CHATSWORTH, Calif. — A vintage Fiat 124 Spider — so pretty you could pinch its little orange cheeks — accelerates up a canyon road in the San Fernando Valley. But there’s something strange about this Pininfarina-designed Italian roadster. First, it feels downright peppy as it chugs uphill. And there’s actually no “chugging,” but rather a spacey, high-pitched whir.
Inside this 1982 Fiat is a modern battery-powered drive system designed by Electric GT, a California company that has created a “crate motor.” Electric GT’s version of the crate motor, a term long associated with hot-rod gasoline engines sold in crates by automakers, allows professional restorers or even enterprising home mechanics to convert vintage gasoline cars to run on electricity.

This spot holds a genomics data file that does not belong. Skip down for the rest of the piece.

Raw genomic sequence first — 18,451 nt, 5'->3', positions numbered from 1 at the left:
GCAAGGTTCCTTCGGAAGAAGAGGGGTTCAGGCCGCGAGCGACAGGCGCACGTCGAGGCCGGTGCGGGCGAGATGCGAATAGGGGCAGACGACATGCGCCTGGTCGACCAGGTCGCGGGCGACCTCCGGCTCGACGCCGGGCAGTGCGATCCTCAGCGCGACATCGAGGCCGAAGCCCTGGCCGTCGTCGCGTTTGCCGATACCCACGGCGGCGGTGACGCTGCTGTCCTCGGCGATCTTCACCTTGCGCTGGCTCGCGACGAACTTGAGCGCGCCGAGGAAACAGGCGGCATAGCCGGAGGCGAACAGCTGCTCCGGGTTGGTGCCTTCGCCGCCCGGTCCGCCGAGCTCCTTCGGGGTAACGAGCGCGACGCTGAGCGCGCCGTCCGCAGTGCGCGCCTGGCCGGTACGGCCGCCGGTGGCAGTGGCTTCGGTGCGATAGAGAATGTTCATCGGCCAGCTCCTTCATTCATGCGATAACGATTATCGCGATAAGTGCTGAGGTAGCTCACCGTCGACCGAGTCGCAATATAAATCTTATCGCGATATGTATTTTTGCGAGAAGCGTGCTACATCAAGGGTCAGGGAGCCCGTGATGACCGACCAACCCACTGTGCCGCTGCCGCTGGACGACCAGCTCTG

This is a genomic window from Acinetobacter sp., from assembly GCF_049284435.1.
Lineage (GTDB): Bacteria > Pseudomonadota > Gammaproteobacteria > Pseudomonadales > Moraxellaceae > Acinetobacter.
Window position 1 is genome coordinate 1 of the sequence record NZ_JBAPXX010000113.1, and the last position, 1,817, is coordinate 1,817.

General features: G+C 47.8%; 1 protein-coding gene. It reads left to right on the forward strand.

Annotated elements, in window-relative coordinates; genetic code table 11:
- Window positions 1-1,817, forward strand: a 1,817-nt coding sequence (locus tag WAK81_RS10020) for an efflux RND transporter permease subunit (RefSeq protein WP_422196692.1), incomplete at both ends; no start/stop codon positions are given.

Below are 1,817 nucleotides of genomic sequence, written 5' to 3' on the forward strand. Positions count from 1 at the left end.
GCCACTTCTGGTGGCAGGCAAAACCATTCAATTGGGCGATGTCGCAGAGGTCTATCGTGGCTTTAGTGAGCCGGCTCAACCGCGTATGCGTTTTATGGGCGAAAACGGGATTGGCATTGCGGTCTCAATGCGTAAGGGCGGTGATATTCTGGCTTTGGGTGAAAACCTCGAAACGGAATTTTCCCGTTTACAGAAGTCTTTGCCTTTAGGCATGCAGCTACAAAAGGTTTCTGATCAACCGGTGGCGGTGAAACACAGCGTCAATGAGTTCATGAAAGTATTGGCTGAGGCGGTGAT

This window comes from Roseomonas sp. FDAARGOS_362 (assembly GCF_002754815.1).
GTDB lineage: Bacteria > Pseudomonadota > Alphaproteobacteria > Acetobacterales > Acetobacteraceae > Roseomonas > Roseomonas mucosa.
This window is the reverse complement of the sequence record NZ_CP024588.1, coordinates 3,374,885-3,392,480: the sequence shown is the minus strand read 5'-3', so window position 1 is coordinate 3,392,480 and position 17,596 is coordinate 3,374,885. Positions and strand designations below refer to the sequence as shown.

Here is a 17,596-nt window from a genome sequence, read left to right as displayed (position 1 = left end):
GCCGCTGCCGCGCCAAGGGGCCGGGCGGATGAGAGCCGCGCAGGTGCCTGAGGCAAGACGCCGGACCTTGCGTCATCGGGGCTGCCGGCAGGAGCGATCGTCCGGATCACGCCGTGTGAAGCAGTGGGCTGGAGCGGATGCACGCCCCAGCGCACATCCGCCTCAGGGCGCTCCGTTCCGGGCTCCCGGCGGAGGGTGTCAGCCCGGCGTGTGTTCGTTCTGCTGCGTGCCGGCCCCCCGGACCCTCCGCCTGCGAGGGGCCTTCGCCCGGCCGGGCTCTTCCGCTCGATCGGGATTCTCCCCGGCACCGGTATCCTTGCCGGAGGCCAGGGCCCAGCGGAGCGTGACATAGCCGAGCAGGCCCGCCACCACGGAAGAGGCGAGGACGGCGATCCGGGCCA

“A lot of guys go out in a classic car that’s 40 or 50 years old, but it’s a one-way trip — they get a ride home with AAA,” said Eric Hutchison, who founded Electric GT in 2014 with a partner, Brock Winberg. “This is for enthusiasts who love their cars but want something reliable that’s good for a weekend drive.”
The company garnered attention when it took a junkyard 1978 Ferrari 308, perhaps best known as Tom Selleck’s car in “Magnum, P.I.,” and swapped out its V-8 engine for electric motors. So transformed, with nearly double the torque of its gasoline forebear, the Ferrari trimmed a remarkable 10 seconds per lap from its times at a Las Vegas-area racetrack.